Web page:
Many African-American students perform poorly on standardized tests because they fear incorrect answers will confirm negative stereotypes about their race, a study by the Journal of Blacks in Higher Education reported this week.
A study of two groups of students indicated that those who were introduced to “Sterotype threat” prior to an exam, performed worse than those who weren’t.
In an experiment, groups of black and white students were asked to study the meanings of 24 obscure words. One group was placed in a threatening environment by being told that they were participating in an experiment to see “how well people from different backgrounds learn.” Another group was simply told the researchers were examining different learning styles and there was no hint of any racial undertones.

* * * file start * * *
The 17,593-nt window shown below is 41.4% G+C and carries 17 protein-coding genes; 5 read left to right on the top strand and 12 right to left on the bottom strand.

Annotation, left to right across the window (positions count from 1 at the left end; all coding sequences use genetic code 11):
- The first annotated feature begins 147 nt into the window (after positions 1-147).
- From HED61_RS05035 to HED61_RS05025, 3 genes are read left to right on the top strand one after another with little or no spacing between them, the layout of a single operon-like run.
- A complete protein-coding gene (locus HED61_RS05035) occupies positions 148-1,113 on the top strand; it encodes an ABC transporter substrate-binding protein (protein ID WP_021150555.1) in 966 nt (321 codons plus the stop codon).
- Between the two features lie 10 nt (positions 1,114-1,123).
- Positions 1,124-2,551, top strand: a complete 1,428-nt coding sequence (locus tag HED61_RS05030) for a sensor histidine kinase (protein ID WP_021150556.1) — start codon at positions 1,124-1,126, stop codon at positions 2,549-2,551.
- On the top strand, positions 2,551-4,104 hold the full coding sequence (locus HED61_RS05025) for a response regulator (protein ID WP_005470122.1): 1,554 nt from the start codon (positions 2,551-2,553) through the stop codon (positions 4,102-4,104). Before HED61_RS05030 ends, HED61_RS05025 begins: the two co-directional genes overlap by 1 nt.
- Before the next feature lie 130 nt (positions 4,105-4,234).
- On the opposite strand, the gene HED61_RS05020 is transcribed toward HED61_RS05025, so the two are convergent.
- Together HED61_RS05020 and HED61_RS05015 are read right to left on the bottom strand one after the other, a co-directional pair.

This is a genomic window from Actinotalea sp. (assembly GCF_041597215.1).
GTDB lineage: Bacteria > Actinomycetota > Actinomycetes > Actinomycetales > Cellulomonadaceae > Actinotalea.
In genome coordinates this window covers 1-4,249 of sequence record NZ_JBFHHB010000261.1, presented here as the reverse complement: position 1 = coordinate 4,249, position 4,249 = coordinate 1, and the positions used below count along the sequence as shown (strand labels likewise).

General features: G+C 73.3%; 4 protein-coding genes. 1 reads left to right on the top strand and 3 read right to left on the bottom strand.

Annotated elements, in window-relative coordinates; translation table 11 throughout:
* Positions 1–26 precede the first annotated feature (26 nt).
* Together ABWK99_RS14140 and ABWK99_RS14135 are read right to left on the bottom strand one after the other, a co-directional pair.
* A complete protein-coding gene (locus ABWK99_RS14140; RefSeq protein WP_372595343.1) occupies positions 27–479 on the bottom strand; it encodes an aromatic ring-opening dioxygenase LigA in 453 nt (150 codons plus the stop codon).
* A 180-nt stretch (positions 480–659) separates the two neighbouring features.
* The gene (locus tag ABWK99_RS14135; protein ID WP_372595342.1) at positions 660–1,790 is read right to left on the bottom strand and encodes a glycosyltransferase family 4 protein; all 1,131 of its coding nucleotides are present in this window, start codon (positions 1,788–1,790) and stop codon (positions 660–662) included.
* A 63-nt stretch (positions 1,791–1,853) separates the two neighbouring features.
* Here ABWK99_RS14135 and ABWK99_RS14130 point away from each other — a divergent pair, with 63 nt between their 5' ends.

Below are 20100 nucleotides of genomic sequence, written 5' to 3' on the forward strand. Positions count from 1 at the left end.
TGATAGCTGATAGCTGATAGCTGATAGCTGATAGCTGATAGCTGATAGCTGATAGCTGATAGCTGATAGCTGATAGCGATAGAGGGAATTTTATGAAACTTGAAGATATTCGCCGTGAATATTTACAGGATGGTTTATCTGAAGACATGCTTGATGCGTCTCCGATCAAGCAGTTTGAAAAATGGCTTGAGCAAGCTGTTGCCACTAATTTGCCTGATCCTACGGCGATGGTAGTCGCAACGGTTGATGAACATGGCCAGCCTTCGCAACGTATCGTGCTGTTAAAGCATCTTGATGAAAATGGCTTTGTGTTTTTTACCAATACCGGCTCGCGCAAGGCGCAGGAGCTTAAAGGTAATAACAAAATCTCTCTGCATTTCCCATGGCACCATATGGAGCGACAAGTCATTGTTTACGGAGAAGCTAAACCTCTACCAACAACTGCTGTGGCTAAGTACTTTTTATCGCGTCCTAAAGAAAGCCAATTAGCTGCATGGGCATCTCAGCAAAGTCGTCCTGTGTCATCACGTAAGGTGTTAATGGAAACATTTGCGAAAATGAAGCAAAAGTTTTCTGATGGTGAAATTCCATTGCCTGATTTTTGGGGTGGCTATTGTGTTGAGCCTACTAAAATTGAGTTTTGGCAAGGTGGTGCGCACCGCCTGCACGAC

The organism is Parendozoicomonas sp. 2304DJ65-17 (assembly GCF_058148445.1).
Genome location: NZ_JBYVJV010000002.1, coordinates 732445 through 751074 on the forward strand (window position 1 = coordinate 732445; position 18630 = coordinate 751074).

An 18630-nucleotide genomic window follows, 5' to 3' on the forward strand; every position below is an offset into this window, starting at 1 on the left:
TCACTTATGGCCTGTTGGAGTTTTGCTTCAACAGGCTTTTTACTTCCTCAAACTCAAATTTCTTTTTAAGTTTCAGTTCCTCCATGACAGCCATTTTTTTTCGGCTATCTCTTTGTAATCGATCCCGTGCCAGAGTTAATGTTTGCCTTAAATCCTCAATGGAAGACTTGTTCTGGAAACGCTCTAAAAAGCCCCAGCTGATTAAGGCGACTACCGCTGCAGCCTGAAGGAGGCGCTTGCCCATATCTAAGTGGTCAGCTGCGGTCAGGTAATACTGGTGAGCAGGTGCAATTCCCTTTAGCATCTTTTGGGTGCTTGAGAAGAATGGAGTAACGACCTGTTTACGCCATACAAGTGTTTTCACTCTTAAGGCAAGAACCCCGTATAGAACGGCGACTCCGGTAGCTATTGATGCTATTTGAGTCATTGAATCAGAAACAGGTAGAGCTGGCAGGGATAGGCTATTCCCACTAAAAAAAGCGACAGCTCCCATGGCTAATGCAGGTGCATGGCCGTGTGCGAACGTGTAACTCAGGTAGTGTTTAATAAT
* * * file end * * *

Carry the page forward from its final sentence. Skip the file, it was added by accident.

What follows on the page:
One to two weeks later, the students were quizzed informally about the words they had studied. The results showed that black students who were initially in the group that was told racial differences were being examined, scored 50 percent lower than black students who had studied in the nonthreatening environment. But when an actual test was administered, the stereotype threat kicked in and both groups of black students performed poorly.
A new study at Stanford has shown that this “stereotype threat” can also hinder black students in learning new material.